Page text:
“Picture in your mind the Hawaiian Islands, the Florida Keys, the Civil War’s ironclad USS Monitor, or the beauty of Thunder Bay,” Church told the crowd. “These names and places are familiar to you and people worldwide because they are part of the United States system of 14 national marine sanctuaries.”

“Today we are here to announce a coordinated regional effort to nominate a portion of Great Lake Ontario to become a national marine sanctuary,” he continued. “Wayne County, Cayuga County and Jefferson County have joined us in this project. Central New York Regional Planning and the H. Lee White Maritime Museum at Oswego are also integral members of this task force.”

They are also grateful for the participation of New York Sea Grant and for Gov. Cuomo’s assignment to the project of state agencies such as the DEC’s bureau of fisheries and natural resources, the Department of State and the State Office of Parks, Recreation and Historic Preservation.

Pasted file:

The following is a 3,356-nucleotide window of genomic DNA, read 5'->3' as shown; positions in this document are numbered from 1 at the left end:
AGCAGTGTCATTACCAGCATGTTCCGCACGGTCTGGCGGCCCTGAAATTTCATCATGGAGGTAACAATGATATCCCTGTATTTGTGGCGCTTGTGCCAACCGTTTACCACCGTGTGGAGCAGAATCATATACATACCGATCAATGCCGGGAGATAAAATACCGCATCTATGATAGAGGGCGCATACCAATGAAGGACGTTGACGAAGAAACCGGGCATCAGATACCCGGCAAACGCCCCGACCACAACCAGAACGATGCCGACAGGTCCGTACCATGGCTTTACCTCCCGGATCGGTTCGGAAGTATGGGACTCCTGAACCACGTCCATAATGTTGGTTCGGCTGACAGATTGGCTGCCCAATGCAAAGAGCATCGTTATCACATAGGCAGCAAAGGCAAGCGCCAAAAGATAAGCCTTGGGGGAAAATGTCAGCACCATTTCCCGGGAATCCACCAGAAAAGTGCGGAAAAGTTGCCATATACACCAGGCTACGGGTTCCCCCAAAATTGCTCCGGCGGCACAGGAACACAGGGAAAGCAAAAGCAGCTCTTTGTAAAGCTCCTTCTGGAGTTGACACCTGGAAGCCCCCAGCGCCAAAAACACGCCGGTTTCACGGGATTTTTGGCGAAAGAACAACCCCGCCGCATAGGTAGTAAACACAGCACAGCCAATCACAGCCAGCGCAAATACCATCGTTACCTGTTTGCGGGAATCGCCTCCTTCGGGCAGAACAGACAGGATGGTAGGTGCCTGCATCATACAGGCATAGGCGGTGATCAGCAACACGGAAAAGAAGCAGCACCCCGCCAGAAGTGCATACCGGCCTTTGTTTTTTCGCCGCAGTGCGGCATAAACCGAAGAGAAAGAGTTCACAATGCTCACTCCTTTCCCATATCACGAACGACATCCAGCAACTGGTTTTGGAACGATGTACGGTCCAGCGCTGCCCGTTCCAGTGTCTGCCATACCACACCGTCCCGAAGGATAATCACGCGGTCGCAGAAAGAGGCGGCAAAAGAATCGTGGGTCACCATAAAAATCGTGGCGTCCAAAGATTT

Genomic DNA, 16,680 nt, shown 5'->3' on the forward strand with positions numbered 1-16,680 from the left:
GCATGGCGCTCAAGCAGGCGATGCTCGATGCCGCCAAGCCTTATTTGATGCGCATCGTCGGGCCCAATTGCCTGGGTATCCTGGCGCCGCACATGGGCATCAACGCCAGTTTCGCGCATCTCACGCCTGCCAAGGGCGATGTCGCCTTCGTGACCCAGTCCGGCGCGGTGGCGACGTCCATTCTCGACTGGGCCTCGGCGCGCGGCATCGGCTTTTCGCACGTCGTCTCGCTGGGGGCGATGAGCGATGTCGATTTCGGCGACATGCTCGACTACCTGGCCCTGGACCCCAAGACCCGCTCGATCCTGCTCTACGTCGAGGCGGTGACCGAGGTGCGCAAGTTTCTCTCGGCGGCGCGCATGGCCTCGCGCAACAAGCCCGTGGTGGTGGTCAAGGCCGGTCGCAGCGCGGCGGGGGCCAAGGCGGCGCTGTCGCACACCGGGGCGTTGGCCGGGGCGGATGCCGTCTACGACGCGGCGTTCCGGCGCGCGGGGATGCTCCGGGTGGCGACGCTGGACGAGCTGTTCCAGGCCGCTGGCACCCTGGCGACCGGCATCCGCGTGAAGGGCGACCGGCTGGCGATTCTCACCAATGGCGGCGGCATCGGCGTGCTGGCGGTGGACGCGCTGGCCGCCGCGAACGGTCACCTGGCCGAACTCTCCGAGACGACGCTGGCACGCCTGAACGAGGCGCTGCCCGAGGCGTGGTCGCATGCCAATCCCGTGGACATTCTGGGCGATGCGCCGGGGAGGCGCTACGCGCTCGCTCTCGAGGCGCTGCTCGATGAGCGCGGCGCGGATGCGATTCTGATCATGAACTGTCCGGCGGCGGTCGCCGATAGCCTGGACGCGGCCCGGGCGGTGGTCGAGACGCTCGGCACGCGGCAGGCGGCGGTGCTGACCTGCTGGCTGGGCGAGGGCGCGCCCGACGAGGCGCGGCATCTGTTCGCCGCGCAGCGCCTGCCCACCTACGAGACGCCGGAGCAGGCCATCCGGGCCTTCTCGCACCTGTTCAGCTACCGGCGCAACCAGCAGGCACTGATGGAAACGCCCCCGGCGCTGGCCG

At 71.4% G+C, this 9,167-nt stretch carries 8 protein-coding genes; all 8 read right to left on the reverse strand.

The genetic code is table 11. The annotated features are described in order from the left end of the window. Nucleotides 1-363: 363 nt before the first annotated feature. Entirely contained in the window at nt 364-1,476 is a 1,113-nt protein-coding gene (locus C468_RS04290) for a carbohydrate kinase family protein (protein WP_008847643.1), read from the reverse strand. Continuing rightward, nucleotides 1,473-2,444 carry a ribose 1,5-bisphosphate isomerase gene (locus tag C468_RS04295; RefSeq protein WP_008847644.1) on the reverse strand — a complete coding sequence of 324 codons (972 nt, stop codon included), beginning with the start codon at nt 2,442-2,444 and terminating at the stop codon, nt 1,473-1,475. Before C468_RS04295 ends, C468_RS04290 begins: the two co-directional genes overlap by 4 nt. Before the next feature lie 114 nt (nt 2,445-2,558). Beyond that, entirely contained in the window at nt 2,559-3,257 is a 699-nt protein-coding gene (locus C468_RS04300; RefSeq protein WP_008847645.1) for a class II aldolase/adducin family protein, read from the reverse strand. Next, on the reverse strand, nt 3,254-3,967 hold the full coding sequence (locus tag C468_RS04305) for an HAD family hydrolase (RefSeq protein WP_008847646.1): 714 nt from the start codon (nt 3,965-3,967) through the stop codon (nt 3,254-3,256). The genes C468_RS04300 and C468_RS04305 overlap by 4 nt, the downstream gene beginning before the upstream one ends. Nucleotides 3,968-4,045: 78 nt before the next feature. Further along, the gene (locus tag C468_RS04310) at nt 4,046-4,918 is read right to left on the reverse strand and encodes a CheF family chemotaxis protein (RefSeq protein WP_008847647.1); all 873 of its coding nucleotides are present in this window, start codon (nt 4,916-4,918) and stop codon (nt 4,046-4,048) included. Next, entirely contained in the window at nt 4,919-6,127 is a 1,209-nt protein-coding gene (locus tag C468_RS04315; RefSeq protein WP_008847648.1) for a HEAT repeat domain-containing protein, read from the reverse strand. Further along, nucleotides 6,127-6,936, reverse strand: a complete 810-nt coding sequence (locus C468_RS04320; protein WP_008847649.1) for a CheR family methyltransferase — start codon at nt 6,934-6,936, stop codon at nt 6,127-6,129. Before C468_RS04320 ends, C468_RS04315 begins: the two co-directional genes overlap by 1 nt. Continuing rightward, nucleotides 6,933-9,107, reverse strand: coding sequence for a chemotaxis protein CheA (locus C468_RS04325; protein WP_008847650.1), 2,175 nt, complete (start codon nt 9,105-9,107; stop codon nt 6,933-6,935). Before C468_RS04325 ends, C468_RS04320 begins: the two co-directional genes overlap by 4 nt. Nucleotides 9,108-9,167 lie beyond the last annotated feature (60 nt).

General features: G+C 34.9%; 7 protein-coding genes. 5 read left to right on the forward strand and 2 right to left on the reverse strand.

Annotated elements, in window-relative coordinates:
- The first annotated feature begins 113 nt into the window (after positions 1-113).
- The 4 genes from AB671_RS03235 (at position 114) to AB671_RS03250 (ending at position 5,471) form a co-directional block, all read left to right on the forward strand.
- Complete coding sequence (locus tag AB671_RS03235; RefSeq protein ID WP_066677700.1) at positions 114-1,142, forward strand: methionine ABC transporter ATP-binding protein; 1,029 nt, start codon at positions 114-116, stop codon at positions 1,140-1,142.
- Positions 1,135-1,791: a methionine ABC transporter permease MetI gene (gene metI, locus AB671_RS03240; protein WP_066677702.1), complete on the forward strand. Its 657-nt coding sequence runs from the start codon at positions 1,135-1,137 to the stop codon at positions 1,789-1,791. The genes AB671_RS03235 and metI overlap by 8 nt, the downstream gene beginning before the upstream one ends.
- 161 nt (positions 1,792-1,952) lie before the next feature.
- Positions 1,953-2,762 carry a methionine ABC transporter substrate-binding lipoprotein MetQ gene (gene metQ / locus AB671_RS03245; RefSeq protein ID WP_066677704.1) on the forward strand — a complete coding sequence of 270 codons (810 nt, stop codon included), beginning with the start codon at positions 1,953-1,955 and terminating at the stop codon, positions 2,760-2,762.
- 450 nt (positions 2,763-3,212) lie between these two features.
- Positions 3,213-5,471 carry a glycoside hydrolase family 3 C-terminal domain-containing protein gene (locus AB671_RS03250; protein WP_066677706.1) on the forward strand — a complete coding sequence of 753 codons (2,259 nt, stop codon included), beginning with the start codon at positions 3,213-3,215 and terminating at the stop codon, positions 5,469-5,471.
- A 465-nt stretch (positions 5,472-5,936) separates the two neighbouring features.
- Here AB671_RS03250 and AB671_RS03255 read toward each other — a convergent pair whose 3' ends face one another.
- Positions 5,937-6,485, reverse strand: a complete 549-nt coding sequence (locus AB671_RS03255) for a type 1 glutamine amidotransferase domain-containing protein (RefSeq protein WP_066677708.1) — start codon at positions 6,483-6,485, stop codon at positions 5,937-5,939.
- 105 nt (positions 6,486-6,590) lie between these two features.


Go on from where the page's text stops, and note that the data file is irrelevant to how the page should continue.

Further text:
Earlier in the day, Church received word that Syracuse University and SUNY Oswego have pledged to support the project.

“Why does our Great Lake deserve to be listed along side of the Florida Keys and Thunder Bay? The answer is southeastern Lake Ontario is eligible based on the age, type and preserved state of the numerous historic shipwrecks and may other cultural and ecological features of the region,” Church explained.

One example, he said, is the 1898 wreck of the St. Peter, which is already on the National Register of Historic Places. There are many, many out there, he added.

“Our goal in seeking a sanctuary designation is to establish international recognition with the unique features of this region, to preserve our heritage and to increase economic, recreational, educational and scientific research activities here in this region,” Church said.

Church emphasized that “the term ‘sanctuary’ does not mean an off-limits preserve.  In our case it means just the opposite – to promote and increase responsible visitation, understanding and appreciation of this unique area without interfering with the lake’s commercial and recreational activities.”

Officials from the four counties, the city of Oswego, state and federal representatives, and other agencies are working together to develop the Great Lake Ontario National Marine Sanctuary proposal. The application is based on a similar Great Lakes model, the Thunder Bay National Marine Sanctuary in Alpena, Michigan, where there have been significant economic benefits to the region.